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This morning, I called a friend who is a Facility manager at a large company in Phoenix, Arizona. She said let’s talk later. She said, “I’m pretty busy right now, we’re running a fire evacuation drill.”

That got me to wondering, how often companies and schools run drills? Drills of every kind. There are drills for natural disasters: Fire, Tornado, Flash Flooding, Earthquake, Hurricane etc.

And in our current daily life, we must also be aware of and prepare for Terrorists, and Active Shooters. Sometimes the violence comes from within the walls of a company and the perpetrator is a disgruntled employee. At other times, it is a student who is angry at their teacher, school administrator or even a fellow student who is bullying them.

Less frequently these days, and I am thankful for this, the individuals doing the shooting are not domestic terrorists. That is not to say that any actions taken by our law enforcement organizations have reduced the threat or possibility of violence from someone who is not a US citizen.

Statistics would seem to show that we are killing our fellow American citizens. 

Terrorist and Active Shooter drills are a sad fact of life today. The number of drills that are mandated by the states for schools is essential. Is it adequate? I don’t know.

This article was originally written the day before the latest terrorists shooting at Stem School at Highlands Ranch Colorado in which 18-year-old Kendrick Ray Castillo heroically lost his life protecting his classmates as he fought to stop the shooter’s rampage. Kendrick sacrificed his life that others would live. w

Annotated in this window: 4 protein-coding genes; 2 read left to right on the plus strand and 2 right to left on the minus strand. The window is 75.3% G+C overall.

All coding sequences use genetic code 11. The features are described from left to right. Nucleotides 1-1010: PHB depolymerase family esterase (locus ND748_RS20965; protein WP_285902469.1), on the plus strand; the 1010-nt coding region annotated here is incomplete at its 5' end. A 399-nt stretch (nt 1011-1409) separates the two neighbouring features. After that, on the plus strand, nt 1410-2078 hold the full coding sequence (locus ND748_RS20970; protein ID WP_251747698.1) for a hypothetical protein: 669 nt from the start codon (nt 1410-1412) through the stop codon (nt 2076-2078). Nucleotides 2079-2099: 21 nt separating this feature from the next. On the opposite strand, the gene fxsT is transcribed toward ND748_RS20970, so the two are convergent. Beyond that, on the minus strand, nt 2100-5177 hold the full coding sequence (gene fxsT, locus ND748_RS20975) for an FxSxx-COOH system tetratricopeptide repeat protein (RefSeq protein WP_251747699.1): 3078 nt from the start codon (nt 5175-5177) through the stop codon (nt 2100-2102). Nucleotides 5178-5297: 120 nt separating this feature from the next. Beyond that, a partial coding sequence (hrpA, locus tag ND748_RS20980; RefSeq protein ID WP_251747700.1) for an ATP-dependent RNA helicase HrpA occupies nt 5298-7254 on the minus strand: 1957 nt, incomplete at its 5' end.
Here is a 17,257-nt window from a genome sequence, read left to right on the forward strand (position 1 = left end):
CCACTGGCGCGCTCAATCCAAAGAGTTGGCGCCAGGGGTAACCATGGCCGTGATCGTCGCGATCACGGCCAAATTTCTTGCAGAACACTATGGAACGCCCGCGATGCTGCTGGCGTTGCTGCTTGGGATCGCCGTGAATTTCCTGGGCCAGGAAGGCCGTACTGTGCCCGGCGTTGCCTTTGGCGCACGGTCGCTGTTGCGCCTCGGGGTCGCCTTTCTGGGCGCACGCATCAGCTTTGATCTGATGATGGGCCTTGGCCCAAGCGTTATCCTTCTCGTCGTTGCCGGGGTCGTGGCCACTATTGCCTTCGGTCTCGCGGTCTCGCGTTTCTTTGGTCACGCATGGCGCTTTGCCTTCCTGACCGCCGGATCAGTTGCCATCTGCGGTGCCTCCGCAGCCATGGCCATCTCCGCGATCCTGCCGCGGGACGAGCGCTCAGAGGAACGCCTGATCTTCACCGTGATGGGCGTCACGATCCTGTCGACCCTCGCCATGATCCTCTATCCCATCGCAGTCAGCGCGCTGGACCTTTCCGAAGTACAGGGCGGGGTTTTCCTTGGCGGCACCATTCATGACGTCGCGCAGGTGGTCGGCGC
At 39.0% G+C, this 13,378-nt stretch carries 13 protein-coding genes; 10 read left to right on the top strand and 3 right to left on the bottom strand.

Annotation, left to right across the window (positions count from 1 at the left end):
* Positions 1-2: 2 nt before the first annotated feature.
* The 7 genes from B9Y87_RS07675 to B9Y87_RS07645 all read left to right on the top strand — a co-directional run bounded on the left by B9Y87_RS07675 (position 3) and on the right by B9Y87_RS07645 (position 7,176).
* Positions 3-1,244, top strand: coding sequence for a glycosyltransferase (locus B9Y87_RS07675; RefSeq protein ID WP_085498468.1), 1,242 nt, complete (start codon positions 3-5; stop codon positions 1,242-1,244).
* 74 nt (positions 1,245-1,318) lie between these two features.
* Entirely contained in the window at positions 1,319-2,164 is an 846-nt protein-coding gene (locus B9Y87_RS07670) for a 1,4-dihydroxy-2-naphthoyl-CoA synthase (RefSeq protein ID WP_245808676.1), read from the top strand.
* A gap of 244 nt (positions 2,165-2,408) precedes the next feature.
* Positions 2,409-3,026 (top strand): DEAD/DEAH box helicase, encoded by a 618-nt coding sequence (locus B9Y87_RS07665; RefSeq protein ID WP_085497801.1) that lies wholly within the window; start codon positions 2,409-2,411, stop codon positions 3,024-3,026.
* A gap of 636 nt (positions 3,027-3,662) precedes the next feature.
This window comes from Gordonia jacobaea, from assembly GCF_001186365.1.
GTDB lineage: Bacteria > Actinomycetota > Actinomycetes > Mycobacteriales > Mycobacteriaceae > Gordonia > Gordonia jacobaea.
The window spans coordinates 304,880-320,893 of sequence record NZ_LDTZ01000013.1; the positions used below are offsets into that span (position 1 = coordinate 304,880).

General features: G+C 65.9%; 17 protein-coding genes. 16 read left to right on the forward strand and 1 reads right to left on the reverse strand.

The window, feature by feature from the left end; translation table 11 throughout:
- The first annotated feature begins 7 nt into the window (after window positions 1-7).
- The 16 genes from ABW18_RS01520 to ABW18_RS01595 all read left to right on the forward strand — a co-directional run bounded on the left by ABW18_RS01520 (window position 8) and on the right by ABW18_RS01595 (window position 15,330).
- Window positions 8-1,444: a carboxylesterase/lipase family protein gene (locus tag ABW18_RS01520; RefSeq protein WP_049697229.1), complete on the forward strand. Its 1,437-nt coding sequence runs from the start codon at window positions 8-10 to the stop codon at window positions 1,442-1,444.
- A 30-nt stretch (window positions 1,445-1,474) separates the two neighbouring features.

A 2018 BBC article analyzed the number of US school shootings in which at least a life was lost or there were individuals wounded. In 2018, there were 113 killed or wounded in 23 shootings. .

Statistically, that means there was one shooting every 8-days. That study is based upon a 180-day class year and the 23 school shooting in 2018.

What happened to fighting on the school playground to settle differences? How about those old-fashioned pushing and shoving matches that involved forcing another kids up against a locker? Or invitations to take it out on the playground after school? School fences used to protect our children from chasing a ball into the path of a vehicle passing the school. Fences can’t stop bullets.

Arming teachers with weapons or having guards with guns on school campuses is not the answer. I believe choosing that solution only teaches that disagreements must be managed with force, whether it’s with guns, other weapons of choice or even using a vehicle as the weapon.

Does Might Mean Right?

Once the school day is over, guns move to the streets. If individuals do not know how to manage their anger, fury, rage or even the small disappointments that everyone experiences, they will resort to the weapons they know, have seen and are familiar with.  

Without training in non-violent methods to manage disputes, quarrels, arguments and misunderstandings, the quick and easy solution is to pick up a gun. The outcome for some in these situations may be death. 

Corporations teach Conflict Management, Dispute Resolution, Anger Management. They hire outside consultants and invest in programs that will help their employees “Play Fair” at work.

Let’s put some serious funding into training our children how to” Play Fair” too. This should involve teaching them to #Negotiate. #MakeTrades. #ExploreOptions. #DiscussDifferences.

Learn how to #CalmTheInnerAnger. #CountToTen. #MeetInTheMiddle. #BeALeaderNotAFollower

Our children need the adults in their lives to follow the same rules. Be the Role Model your children need.

School administrators negotiate and maneuver legislators into funding these programs. Corporate Executives partner with schools to support these programs. The children reach with #Negotiation and #DisputeResolution programs will be your managers and executives tomorrow.

We all must be responsible. Our children deserve it.

Mary Redmond is a top-rated female professional speakerauthorconsultant and business coach.  She is a negotiation and body language expert that instills confidence, inspiration and expert knowledge that sets up her audiences for success.